It’s not just AI, of course. It’s the effects of the combination of the intertwining of analytics, automation and AI (A3) and the different ways and paces various telcos experiment with and embrace the revolutions that A3 will bring. The differences in ways and paces will create three new and different classes of telcos – the elites, the lagging masses and the refuseniks.
Who are today’s elite? Who will remain an elite? Who will become an elite? What happens to the rest of the crowd (lagging masses and refuseniks)?
There are two main sections to this analysis: the six different ways new A3 technology can change telcos and the emergence of three new telco classes.
Six Major A3-driven Telco Changes
Humans will work alongside machines and deal with non-standard problems that require their decision-making skills. They will also become increasingly involved in the development of machine reasoning for these machines. In turn, machines will support humans with routine task completion and will augment human decision making with data and intelligence. All parts of the telco will be impacted, particularly the large customer-facing teams that a telco requires as a service business – where we already see RPA and simple expert systems.
Telcos will begin to use AI design technologies that reuse existing text and images to generate new content for their internal marketing, finance, sales and legal teams. Over time, AI-aided design will speed up innovation, reduce cost and could possibly be used by telcos to create products that they could not have developed efficiently without the help of machines. It will also impact the design and architecture of networks and other systems used by the telco.
Machine learning will enable easier ingestion, management, and exploration of increasingly diverse data types – increasing the depth of the customer 360 data sets already collected. This improved data will be fed into a variety of telco systems which need customer understanding to take action. This understanding will be held within intent-based systems and digital twins, as well as being “baked into” business policy, to be used in decision making, to better run networks and interact with customers more intelligently.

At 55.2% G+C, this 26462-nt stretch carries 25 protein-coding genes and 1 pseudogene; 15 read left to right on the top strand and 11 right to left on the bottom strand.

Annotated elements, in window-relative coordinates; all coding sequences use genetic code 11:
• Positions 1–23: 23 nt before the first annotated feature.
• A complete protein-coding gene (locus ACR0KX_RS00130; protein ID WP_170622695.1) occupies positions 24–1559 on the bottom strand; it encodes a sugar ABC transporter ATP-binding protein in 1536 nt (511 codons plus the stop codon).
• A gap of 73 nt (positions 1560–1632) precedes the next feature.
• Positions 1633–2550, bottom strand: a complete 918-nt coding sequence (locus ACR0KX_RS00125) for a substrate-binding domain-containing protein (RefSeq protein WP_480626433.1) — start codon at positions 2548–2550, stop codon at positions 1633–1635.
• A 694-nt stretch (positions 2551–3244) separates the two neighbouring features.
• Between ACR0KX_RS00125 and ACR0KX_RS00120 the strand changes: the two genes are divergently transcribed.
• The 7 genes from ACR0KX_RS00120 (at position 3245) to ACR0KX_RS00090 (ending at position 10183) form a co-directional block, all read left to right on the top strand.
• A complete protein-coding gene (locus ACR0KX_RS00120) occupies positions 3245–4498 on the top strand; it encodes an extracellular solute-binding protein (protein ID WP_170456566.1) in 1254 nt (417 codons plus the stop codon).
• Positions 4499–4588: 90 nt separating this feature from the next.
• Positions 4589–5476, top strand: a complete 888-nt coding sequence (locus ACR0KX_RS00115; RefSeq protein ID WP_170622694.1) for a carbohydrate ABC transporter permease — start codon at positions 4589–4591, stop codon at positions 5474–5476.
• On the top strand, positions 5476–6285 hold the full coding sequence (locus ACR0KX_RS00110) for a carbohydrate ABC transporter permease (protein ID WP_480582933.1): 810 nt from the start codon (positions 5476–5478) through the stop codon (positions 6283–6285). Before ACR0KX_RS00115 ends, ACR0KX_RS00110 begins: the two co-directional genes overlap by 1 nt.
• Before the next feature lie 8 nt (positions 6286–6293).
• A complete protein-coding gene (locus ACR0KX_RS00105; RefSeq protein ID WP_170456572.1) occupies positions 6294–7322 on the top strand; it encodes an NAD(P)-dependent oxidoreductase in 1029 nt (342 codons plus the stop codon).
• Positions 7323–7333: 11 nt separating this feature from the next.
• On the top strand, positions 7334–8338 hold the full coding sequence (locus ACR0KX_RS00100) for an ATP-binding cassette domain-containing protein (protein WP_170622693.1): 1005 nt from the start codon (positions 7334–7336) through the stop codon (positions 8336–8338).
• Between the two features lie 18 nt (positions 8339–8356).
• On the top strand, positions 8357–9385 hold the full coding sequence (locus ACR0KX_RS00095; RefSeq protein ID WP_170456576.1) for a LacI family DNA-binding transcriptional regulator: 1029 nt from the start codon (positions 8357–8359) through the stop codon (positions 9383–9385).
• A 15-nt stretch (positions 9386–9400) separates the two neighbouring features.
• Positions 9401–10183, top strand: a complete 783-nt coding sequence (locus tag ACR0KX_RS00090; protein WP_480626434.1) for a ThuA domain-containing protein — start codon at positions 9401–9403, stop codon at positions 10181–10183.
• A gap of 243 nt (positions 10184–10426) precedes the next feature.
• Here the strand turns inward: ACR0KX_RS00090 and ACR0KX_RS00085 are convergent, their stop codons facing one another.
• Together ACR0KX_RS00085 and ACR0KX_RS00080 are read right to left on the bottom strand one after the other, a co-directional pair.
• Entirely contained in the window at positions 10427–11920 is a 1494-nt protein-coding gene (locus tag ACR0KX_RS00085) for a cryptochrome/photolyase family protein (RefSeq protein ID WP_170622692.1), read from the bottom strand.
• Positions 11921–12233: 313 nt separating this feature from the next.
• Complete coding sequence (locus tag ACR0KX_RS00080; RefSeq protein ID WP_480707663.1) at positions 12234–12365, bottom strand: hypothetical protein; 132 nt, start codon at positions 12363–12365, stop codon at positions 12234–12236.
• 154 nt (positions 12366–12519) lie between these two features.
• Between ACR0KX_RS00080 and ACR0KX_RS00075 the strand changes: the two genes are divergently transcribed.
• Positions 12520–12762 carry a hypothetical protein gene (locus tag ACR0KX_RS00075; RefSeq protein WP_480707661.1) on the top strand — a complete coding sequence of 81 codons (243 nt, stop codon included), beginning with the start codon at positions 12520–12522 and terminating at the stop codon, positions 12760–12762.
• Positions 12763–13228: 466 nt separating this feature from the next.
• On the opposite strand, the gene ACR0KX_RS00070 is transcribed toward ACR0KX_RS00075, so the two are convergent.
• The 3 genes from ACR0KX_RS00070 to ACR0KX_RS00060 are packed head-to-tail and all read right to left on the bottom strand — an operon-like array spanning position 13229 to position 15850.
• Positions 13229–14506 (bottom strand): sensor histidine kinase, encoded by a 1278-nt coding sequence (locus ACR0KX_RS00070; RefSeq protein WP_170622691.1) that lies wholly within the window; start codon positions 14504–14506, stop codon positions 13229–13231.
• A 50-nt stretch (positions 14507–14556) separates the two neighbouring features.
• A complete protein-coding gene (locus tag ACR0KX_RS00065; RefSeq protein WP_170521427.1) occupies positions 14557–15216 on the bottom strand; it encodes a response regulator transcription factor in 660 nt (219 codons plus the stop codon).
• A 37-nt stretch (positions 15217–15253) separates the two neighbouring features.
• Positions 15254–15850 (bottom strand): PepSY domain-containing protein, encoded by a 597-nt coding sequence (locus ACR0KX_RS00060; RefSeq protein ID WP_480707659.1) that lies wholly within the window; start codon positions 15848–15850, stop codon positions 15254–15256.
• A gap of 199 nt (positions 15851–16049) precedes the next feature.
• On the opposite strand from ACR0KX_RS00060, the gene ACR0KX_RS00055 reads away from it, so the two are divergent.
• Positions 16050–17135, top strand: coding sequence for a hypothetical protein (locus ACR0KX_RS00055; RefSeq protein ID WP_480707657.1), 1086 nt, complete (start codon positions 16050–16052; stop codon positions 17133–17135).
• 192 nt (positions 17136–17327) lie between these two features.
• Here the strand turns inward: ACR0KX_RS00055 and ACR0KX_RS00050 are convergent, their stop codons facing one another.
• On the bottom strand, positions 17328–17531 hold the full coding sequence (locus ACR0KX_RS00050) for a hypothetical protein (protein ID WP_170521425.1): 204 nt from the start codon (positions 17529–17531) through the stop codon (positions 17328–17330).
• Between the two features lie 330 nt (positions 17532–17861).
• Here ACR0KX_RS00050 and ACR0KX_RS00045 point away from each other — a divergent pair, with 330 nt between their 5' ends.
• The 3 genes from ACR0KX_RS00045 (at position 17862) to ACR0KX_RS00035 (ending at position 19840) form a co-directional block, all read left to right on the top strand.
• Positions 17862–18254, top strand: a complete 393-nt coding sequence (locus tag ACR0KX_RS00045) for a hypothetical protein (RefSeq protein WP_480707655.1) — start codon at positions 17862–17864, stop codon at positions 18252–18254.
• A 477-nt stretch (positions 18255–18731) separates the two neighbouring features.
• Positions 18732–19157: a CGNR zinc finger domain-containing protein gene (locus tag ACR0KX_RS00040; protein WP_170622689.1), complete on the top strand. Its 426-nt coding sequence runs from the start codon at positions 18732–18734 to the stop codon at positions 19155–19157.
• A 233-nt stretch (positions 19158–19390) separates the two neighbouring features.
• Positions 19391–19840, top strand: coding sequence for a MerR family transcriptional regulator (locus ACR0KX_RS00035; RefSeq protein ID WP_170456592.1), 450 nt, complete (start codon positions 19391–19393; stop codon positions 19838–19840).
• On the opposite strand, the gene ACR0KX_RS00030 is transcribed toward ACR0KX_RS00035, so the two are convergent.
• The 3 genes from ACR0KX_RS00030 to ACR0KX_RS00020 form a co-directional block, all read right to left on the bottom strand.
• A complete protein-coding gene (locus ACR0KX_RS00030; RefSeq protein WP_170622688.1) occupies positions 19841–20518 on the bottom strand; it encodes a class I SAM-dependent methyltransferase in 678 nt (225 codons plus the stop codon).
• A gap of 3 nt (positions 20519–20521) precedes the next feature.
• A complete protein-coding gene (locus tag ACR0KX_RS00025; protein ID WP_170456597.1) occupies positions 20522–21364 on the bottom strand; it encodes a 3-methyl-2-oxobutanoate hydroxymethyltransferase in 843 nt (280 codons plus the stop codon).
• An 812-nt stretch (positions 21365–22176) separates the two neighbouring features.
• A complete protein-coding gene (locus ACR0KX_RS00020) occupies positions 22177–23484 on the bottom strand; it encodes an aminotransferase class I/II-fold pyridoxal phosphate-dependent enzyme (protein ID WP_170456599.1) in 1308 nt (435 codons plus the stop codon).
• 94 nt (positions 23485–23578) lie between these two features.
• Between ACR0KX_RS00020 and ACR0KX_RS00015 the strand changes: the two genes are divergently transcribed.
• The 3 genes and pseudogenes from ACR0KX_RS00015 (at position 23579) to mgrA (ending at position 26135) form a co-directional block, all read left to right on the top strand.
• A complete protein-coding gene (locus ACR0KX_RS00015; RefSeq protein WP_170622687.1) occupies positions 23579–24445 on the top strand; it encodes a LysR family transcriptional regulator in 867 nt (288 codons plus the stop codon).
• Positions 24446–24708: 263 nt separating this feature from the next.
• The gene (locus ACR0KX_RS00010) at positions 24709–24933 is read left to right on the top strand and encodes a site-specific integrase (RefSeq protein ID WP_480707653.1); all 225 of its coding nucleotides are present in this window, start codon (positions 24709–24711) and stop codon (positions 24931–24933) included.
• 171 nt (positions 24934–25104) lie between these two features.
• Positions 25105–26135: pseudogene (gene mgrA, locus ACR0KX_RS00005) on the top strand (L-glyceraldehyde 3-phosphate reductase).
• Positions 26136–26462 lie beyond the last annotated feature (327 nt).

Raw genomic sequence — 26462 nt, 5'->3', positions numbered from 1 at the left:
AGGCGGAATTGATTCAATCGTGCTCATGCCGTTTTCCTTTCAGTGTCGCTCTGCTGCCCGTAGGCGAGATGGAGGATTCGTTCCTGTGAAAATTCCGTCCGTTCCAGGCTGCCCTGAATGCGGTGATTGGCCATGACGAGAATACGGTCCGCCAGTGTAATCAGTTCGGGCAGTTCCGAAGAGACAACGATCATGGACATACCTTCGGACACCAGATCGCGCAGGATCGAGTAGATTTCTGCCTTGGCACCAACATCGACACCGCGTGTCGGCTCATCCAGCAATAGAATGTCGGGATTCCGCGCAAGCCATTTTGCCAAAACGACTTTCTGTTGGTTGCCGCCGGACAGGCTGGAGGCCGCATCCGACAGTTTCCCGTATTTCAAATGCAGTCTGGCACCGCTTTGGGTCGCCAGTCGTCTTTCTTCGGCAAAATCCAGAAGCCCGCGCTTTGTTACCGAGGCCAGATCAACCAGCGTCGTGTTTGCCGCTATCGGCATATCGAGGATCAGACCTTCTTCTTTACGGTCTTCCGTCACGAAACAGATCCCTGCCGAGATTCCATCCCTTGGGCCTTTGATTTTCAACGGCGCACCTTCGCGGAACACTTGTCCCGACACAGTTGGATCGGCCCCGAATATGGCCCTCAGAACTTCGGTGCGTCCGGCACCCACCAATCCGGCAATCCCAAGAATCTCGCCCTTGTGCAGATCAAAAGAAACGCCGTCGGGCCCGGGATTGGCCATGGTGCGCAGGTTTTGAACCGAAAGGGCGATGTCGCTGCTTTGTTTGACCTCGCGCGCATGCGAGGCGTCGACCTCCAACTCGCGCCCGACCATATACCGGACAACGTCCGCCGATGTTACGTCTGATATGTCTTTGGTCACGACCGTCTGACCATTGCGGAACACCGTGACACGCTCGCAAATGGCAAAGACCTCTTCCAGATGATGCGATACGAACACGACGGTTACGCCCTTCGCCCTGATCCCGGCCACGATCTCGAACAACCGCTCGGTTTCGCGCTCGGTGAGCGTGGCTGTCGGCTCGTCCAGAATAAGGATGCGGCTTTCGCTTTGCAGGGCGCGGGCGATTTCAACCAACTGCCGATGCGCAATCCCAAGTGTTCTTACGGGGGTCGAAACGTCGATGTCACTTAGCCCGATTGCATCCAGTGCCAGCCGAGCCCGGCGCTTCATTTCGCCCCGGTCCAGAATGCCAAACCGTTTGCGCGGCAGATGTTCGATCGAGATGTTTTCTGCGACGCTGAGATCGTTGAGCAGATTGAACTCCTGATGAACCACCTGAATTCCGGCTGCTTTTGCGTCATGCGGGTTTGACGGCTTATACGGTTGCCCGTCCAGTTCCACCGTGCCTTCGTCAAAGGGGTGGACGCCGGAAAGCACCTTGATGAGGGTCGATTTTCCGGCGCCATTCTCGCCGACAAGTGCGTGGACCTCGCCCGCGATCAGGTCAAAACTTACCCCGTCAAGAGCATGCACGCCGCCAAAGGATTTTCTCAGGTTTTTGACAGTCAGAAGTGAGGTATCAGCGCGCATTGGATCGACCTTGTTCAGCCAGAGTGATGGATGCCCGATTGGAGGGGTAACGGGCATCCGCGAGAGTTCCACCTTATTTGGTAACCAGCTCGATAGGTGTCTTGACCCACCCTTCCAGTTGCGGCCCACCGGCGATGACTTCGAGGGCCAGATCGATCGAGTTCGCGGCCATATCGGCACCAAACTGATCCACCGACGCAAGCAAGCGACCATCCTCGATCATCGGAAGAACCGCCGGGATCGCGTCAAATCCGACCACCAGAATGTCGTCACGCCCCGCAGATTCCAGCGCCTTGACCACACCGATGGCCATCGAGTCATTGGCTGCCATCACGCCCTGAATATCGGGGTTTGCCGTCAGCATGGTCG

Telco deployments of A3 will be increasingly driven by the take up of A3 among its customers, suppliers and ecosystem partners; as these parties will require telco capabilities to interact with the A3 in their systems. The general adoption of A3 will also provide opportunities for both telcos and their customers to develop better, new products quicker which will enable all parties to compete in their own and new markets more easily.
The Chief Data and Analytics Officer and their team will become a central resource for support and knowledge with the rise in the democratization of data science. They will need to manage the various issues that will arise from putting algorithms in the hands of less skilled staff. In addition, managers across the telco will find machines taking over routine tasks which will allow them to spend more time in creative and decision-making activities.
The speeding up of decision making by A3 will accelerate the speed of doing business. Problems, choices and opportunities will arrive faster than management can make decisions and they will need to rely on machines to help with their decision making and execution. One of the issues arising will be that managers will have variable understanding and intuition about the technology, its inputs and calculations – and will find it difficult to judge the quality of the machine’s suggestions and the downstream impact of implementing them.
Three New Classes of Telcos – Elites, Lagging Masses, and Refuseniks
If telcos are playing in a new world where:
They will need to:
In the last 10 years, telcos have not been the poster child for moving with speed and agility – and the combined effects of the six trends above will create considerable headwind.
The Elite will be larger, richer telcos with a Chief Data Officer and capabilities that enables them to brace themselves against the headwinds – for example, good-quality trust and risk programs. They will offer world-class training to their employees (both human and machine) and bring in experts on an as-needed basis to bridge gaps that appear. They will play in multiple ecosystems and bring expertise around trust, risk, complexity reduction, A3 technologies and managing data marketplaces.
The Lagging Masses will ensure that humans and machines in the organization can access, understand and use the data that is available. They will manage this data efficiently and will also manage their broader automation programs to ensure that complexity is reduced and not increased by the addition of new technologies. Their managers will be trained in the very new environment which these technologies will create and be happy to be supported by machines as well as humans.
The Refusniks will have good reason for scepticism. There are telcos which are less focussed on delivery digital services and more about managing large physical-infrastructure projects which are, by their nature, non-standard – and therefore do not necessarily lend themselves to automation or machine learning. They will choose to undertake the most valuable A3 projects such as automating customer lifecycle management and network virtualization.